“We wanted to make something more elegant and refined so we used malted rye instead. This gives us delicacy and balance. It’s not all about the big pepper and chilli flavours that you get with whisky made from raw rye grain. Instead, we get more ginger and baking spices which make it a lovely whisky to sit with and enjoy neat or in a cocktail.”

The Gospel is also using local grains to give their spirit a unique quality and sense of place.

“Our whiskey in particular, has a grain character that is very reflective of the small dense rye grain that the Australian climate produces,” Fitzgerald comments.

“We use similar methods to distil and similar barrels (although often better quality barrels) to the US, but nothing compares to the distinctiveness of Mallee Rye.”

Peter Bignell, maverick Distiller behind Belgrove Distillery, also spelled out the methods behind his rye whiskies.

“We grow and malt our own rye onsite. Only about 15 per cent of the grain is malted, this gives much more rye driven characteristics than if we malted 100 per cent of the rye. With our mashing, we do a traditional sour mash where we leave the mash overnight to sour using the wild yeast and bacteria that live in our rye crop,” he says.

“It is quite different from American rye because I use 100 per cent rye grain and distil with direct flame.”

In comparison, American rye whiskies are often only 51 per cent rye in the mashbill – the minimum amount legally required for the spirit to be called a rye whiskey.

Direct flame distillation is a traditional, although now rarely practised whisky-making technique, which involves heating the stills with naked flames. Bignell says this technique produces unique flavours in the final product. 

“Direct flame produces hot spots where maillard reaction occurs. Maillard reaction (browning) typically happens when food is grilled or cooked in a wok,” he said.

Maturation too, has a big impact, and distillers in Australia are freed from the restraining forces of regulation and tradition found in America.

“We have found that rye doesn’t take as long as malt whisky to become very drinkable. Some barrels are lovely and vibrant and drinkable at two years even in larger barrels, but there are also some barrels that are slowly improving at eight years. Our barrels are a mix of used bourbon, Pinot Noir and malt whisky,” Bignell comments.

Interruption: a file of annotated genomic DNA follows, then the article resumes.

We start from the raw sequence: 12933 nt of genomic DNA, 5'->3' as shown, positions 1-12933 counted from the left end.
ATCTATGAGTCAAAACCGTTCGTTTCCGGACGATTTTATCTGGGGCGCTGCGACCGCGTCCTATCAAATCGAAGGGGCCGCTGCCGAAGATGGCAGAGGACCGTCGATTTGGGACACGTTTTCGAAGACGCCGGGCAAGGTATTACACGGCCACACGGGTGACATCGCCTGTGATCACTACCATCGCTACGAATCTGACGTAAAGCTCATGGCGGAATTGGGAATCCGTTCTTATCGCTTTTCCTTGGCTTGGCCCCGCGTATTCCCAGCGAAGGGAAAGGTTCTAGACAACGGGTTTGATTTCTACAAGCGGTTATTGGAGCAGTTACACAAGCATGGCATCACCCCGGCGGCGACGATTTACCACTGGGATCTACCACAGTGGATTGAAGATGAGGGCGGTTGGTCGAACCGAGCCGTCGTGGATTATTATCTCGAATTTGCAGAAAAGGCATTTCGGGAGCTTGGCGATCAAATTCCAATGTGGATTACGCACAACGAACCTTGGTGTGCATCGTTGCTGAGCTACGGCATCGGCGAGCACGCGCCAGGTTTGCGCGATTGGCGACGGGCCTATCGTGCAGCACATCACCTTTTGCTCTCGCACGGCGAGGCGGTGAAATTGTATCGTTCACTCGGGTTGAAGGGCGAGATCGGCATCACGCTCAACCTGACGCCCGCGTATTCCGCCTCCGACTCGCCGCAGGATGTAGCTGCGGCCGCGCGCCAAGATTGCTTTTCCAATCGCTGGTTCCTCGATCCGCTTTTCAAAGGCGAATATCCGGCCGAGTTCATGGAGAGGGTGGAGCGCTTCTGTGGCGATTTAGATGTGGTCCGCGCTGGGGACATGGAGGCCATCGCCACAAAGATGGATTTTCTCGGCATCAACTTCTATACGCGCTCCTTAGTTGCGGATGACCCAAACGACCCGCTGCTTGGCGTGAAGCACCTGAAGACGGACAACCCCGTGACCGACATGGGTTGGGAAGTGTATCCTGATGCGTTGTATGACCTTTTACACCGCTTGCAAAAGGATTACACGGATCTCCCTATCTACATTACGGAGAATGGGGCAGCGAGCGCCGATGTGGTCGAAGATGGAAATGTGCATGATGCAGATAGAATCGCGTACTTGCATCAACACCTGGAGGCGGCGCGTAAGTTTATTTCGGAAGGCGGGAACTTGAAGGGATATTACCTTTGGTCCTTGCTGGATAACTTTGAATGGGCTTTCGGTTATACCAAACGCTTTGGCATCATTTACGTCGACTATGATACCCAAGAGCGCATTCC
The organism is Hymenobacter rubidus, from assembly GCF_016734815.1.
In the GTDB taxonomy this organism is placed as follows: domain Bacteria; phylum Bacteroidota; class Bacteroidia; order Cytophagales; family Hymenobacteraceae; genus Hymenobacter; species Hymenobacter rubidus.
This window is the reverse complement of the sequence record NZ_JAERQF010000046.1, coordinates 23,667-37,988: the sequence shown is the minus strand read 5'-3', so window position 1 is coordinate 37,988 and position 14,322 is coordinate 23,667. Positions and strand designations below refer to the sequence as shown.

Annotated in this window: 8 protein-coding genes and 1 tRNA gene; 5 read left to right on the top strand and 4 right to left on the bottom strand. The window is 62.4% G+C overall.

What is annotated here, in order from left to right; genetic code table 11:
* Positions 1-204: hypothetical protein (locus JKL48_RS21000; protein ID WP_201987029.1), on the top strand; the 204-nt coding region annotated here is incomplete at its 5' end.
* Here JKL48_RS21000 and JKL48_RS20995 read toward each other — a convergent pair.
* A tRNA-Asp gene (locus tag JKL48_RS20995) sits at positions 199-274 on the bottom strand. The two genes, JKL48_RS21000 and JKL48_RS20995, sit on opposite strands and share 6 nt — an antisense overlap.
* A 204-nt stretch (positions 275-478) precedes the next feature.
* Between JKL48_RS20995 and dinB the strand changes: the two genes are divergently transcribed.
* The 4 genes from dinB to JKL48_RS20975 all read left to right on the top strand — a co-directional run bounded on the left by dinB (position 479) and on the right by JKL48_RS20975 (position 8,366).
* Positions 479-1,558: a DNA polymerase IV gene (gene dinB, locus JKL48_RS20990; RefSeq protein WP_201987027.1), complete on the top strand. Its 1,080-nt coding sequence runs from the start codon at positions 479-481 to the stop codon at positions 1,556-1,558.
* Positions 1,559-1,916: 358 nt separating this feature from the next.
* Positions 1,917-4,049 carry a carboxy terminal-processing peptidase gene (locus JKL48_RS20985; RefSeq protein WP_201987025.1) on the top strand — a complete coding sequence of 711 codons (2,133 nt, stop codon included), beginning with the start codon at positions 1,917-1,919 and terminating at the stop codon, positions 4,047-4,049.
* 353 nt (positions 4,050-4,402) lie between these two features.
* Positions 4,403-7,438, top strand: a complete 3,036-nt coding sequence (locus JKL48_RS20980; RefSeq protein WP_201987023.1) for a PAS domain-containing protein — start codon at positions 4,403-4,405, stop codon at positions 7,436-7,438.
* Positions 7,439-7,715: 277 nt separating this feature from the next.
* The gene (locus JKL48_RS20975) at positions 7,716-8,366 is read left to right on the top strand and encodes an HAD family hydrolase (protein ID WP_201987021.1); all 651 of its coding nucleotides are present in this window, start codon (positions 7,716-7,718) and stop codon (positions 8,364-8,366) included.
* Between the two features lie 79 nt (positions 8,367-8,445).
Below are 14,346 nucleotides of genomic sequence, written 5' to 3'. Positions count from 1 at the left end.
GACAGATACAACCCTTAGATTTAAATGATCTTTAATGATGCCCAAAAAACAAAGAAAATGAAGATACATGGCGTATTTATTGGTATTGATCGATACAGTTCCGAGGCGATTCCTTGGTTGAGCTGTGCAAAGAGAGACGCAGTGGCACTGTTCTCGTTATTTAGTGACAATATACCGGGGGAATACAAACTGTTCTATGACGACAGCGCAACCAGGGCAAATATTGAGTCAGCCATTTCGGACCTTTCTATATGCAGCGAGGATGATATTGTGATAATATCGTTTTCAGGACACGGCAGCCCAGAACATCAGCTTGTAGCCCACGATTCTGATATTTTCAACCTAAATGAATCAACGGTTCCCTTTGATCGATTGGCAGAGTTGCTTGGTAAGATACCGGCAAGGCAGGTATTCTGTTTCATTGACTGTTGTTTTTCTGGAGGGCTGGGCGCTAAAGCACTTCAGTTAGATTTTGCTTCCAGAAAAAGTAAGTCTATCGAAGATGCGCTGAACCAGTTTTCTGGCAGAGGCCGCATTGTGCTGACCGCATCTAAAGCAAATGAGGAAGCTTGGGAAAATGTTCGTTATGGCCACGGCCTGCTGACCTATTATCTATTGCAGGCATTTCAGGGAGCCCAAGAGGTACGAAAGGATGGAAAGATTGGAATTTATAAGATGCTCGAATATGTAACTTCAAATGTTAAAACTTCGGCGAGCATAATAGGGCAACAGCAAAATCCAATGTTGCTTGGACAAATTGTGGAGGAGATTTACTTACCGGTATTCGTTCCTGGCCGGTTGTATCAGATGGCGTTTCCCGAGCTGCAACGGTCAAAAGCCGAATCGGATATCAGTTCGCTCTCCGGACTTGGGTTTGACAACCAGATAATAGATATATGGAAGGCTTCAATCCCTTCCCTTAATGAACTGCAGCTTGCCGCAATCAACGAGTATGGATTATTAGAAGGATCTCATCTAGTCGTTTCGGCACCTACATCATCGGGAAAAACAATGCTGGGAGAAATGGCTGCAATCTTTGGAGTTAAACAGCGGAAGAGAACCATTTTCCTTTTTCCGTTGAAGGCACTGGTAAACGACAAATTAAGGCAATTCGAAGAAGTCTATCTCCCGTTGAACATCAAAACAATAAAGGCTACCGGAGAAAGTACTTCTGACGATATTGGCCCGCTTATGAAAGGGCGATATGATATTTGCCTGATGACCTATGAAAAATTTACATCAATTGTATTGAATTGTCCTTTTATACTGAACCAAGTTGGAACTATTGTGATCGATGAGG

Retailing rye 

Not only does the localised production of Belgrove’s spirit ensure greater sustainability, it also assists in making the whisky a great value proposition for retailers and drinkers alike, according to Mazen, who also noted the brand is always open to ranging in smaller and independent retail.

“We don’t have overheads. If you’re importing your grains from the mainland, or from Scotland to make whisky – that’s a bizarre approach that will make your whisky vastly unaffordable,” Mazen said.

For Fitzgerald, rye offers a rare chance for retailers to appeal to two markets of whisky drinker at once.

“It’s a great ‘middle ground’ between single malt and bourbon. Its key selling point is that it’s not as sweet as bourbon but also not as savoury as single malt. It’s a great gateway to either of those categories,” he says.

And according to Fitzgerald, Australian rye helps round out a retailer’s holistic offering of global whiskies. 

“Rye is fast becoming the ‘world whisk(e)y’ of choice with several countries now producing it. So I suggest stocking ryes from all over the place including; Germany, Denmark, Australia, UK and the USA,” he added.

Withers says that demonstrating the mixing potential of the spirit is a key means of engaging with customers. This also opens the opportunity for bundle purchases.

“In Australia, we are big whisky and mixer drinkers so offering up a whisky with just a splash of the mixer and some ice can be a good way to bring the ABV down and give people a unique flavour experience. Ginger ale is a great mixer with rye,” he said.

“Rye is a great spirit for many classic cocktails (think Old Fashioned, Manhattans and Boulevardiers). So, offering up recipe cards or ideas for how to mix with the rye can be a great approach. The customer might even buy a few more ingredients from your store to make up the drink.”